Alarums and excursions 0

The Oil Pollution Act 1990 makes the President wholly responsible for cleaning up an oil spill.

Jim Campbell at Canada Free Press tells us more about what the law says:

Amended Section 311 of the federal Clean Water Act. Section 311 now provides in part that:

(A) If a discharge, or a substantial threat of a discharge, of oil or a hazardous substance from a vessel, offshore facility, or onshore facility is of such a size or character as to be a substantial threat to the public health or welfare of the United States (including but not limited to fish, shellfish, wildlife, other natural resources, and the public and private beaches and shorelines of the United States), the President shall direct all Federal, State, and private actions to remove the discharge or to mitigate or prevent the threat of the discharge.

(B) In carrying out this paragraph, the President may, without regard to any other provision of law governing contracting procedures or employment of personnel by the Federal Government–

(i) remove or arrange for the removal of the discharge, or mitigate or prevent the substantial threat of the discharge; and

(ii) remove and, if necessary, destroy a vessel discharging, or threatening to discharge, by whatever means are available.

For a picture of the sheer panic now gripping the White House  –  comic  in contrast to the appallingly serious consequences of the oil spill itself – read this account in the Washington Post. Of course that newspaper doesn’t intend its report to be funny. It intends to show how hard the administration is trying to cope with the crisis, and suggest that it’s really tough on the poor [actually plain incompetent and managerially inexperienced] president. But it’s irresistibly Keystone Kops laughable all the same.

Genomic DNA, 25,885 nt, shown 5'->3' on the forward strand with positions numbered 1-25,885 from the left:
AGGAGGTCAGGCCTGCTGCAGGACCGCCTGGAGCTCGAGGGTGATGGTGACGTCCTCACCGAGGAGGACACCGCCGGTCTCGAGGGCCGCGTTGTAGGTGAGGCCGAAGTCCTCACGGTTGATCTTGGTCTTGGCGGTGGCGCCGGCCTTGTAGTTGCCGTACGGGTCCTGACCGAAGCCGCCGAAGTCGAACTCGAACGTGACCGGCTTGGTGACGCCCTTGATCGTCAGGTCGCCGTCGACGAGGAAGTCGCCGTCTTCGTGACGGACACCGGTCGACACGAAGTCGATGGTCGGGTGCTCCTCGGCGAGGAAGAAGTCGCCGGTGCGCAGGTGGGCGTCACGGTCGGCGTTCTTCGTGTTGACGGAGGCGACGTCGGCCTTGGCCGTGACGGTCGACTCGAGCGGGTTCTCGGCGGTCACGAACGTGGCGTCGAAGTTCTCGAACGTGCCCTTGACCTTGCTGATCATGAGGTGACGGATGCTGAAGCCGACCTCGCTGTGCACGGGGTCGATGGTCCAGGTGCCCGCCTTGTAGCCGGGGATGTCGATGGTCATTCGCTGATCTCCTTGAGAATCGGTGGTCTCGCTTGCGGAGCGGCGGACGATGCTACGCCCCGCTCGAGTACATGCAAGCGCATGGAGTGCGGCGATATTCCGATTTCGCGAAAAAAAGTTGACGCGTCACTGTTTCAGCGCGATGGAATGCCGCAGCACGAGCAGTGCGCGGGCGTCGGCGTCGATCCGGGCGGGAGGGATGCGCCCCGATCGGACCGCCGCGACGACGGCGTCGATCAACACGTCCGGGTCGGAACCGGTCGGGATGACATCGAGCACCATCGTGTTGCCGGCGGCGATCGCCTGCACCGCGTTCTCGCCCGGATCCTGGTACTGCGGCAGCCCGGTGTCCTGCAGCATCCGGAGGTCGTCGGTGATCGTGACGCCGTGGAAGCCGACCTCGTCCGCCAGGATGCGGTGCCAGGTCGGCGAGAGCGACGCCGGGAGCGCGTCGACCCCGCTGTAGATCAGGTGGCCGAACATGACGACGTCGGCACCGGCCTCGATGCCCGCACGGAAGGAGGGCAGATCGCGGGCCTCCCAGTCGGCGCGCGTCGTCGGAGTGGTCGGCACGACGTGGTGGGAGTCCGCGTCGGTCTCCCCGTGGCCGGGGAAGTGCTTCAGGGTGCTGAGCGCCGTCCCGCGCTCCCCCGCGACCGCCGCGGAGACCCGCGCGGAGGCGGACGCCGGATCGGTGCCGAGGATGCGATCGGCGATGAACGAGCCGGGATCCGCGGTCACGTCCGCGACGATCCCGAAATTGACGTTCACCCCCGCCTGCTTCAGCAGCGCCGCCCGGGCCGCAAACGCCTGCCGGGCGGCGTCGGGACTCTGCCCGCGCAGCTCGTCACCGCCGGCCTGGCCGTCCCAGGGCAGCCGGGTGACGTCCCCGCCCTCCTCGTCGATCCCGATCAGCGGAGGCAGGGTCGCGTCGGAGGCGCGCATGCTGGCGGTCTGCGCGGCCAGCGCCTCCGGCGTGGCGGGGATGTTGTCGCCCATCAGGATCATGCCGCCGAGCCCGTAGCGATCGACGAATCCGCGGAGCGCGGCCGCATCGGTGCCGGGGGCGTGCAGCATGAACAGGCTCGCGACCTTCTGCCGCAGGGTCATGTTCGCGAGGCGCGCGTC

Examples:

The administration is now scrambling to reclaim control, the appearance and the reality of it, over a situation that defies both.

It has been a hasty and somewhat chaotic mobilization of a wide array of disparate government resources — including the Environmental Protection Agency, the Federal Emergency Management Agency, the Food and Drug Administration and the military

The new normal at the Obama White House has required that a whole new schedule be laid on top of the old one. There is a daily oil-spill conference call for Cabinet officers, one for their deputies, yet another with the governors of affected states, and sometimes as many as three briefings a day that include the president himself. …

Though every day is jammed with interagency conference calls and a river of e-mails in between, some officials complain that at times they still feel like they are talking past each other. …

Signals get crossed. On Wednesday, the Minerals Management Service approved two shallow-water drilling permits, only to reverse both the next day, along with those for three other shallow-water operations. Some officials in the Gulf Coast region have complained that they can’t figure out what the administration’s drilling policy really is these days. …

In his radio address Saturday, Obama enumerated the scope of his endeavor to contain the damage, including 17,500 National Guard troops; 20,000 personnel protecting the waters and coasts; 1,900 vessels; 4.3 million feet of boom.

Obama has also called in some of the many scientists on the federal payroll …

The president has pressured other oil companies to step up… [expecting] the entire petroleum industry to dedicate its engineering talent to fixing the spill and preventing others. …

But Obama and his team are still feeling their way, and it is not at all clear what this vast marshaling of resources will accomplish. …

Attorney General Eric H. Holder Jr. has launched criminal and civil investigations …